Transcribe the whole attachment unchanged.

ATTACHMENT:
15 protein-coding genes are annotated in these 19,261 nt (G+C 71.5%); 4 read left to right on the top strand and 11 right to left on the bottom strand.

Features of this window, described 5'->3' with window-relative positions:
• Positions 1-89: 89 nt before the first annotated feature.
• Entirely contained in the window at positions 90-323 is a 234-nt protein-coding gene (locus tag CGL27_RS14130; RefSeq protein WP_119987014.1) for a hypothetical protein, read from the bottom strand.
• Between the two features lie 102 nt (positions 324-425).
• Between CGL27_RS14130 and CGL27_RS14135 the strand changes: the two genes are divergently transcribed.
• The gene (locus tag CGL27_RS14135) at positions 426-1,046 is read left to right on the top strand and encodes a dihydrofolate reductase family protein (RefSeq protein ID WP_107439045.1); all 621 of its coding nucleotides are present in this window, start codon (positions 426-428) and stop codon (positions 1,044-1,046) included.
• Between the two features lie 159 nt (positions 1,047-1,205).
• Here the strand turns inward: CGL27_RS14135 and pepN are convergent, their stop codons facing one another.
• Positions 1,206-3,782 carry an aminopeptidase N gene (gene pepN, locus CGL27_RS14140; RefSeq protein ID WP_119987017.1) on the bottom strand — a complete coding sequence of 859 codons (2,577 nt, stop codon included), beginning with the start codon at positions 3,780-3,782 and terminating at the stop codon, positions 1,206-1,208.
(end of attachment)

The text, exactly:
15 protein-coding genes are annotated in these 19,261 nt (G+C 71.5%); 4 read left to right on the top strand and 11 right to left on the bottom strand.

Features of this window, described 5'->3' with window-relative positions:
• Positions 1-89: 89 nt before the first annotated feature.
• Entirely contained in the window at positions 90-323 is a 234-nt protein-coding gene (locus tag CGL27_RS14130; RefSeq protein WP_119987014.1) for a hypothetical protein, read from the bottom strand.
• Between the two features lie 102 nt (positions 324-425).
• Between CGL27_RS14130 and CGL27_RS14135 the strand changes: the two genes are divergently transcribed.
• The gene (locus tag CGL27_RS14135) at positions 426-1,046 is read left to right on the top strand and encodes a dihydrofolate reductase family protein (RefSeq protein ID WP_107439045.1); all 621 of its coding nucleotides are present in this window, start codon (positions 426-428) and stop codon (positions 1,044-1,046) included.
• Between the two features lie 159 nt (positions 1,047-1,205).
• Here the strand turns inward: CGL27_RS14135 and pepN are convergent, their stop codons facing one another.
• Positions 1,206-3,782 carry an aminopeptidase N gene (gene pepN, locus CGL27_RS14140; RefSeq protein ID WP_119987017.1) on the bottom strand — a complete coding sequence of 859 codons (2,577 nt, stop codon included), beginning with the start codon at positions 3,780-3,782 and terminating at the stop codon, positions 1,206-1,208.